At first I thought it was just one or two tracks... It was a lot more than that.

So I thought to myself... "Self, you're a pretty competent tech user. Whe are your backups?"

Well, I have Windows 7 Ultimate, so I checked for previous versions... Nothing from more than a month ago... And those were just as useless.

Ok, what about Carbonite? Negative. The online versions were the same damages versions.

I could try to recover them from my iPod... But my iPod often skips and distorts... I'm pretty sure it's not a reliable source.

Where else can I check... Ah! My MacBook Pro! - Maybe... Perhaps... YES!!!

All the tracks I tested play fine!

Now to back them up in like 30 new ways.

That was a close one....

Tuesday, September 11, 2012


I've searched lightly on Google for an answer to a question that has been plaguing my mind lately, and I've yet to find an answer. My goal here is to spark a conversation. Before I ask you the question, I want to discuss scrolling.

For as long as I've used a computer, scrolling has been an important feature. Whether coding in basic, working in a word processor, or browsing the web, scrolling is an important feature. We've been given handy widgets on screen that we can manipulate with the mouse, but the advent of the scroll wheel made the job faster and easier. And, since we were all used to "scrolling down" by clicking the down arrow on the scroll bar or dragging the slider down the page, it was only natural that scrolling the wheel towards you would do the same thing.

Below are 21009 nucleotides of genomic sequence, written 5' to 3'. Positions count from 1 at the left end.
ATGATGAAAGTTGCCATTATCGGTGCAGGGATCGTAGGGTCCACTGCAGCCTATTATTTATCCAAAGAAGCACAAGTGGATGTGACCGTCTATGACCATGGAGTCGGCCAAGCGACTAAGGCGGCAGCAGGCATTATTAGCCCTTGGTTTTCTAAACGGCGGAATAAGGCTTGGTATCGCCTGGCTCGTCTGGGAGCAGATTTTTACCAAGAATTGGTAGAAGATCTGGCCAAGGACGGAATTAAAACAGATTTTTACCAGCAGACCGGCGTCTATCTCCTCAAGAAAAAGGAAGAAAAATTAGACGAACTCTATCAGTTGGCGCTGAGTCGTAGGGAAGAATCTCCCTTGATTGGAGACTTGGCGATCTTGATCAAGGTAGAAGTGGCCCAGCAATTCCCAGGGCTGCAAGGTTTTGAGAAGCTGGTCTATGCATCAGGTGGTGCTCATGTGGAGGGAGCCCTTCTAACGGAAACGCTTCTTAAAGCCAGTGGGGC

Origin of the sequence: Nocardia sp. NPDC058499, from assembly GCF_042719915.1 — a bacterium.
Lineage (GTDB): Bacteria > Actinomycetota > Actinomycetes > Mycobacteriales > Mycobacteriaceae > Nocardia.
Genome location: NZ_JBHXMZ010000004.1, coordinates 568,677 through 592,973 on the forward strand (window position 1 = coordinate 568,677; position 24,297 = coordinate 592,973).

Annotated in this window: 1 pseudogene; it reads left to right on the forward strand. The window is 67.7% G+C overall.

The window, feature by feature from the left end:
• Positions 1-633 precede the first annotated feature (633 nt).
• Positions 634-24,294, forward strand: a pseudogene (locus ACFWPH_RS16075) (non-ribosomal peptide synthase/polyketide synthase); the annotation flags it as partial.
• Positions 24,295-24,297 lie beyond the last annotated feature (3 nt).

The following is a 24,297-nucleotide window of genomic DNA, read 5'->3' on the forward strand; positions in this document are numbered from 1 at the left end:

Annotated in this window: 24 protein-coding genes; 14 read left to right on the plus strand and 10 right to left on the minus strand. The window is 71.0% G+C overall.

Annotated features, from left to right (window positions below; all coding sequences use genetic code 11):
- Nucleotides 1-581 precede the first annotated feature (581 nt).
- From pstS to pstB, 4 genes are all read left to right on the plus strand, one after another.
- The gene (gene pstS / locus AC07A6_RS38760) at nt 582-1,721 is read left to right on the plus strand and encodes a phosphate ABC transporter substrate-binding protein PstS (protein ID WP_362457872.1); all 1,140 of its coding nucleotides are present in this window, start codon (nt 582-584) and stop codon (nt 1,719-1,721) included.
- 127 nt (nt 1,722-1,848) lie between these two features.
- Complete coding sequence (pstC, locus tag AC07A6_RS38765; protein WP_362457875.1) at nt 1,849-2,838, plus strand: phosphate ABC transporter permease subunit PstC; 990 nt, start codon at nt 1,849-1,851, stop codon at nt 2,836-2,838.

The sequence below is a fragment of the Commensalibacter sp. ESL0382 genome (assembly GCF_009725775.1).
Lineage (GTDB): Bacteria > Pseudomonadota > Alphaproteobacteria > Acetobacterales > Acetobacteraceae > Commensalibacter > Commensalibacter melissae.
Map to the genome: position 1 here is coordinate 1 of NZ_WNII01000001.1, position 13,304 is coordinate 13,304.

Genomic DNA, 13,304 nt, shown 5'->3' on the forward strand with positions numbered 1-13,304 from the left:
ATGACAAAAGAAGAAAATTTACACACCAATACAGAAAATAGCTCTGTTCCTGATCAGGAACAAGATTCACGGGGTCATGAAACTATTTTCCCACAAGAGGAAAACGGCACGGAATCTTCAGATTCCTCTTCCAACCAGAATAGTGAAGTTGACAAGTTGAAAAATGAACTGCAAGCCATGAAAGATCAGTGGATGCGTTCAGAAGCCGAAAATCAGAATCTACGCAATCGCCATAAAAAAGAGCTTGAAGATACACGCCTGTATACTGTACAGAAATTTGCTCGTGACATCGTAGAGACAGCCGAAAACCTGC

I think a great deal of this has to do with what we call the top and bottom of the page. Page Up and Page Down mesh perfectly with scrolling as we've known if for years.

But it wasn't natural. My mind always thought it was backwards... I "scroll down" and the page itself moves ... UP.

Apple recently decided that scrolling should be "natural." And although it took me some time to come onboard, I agree. Natural scrolling makes sense! You move the page... not the scroll bar. To make things even easier, Apple has hidden the scrollbar by default.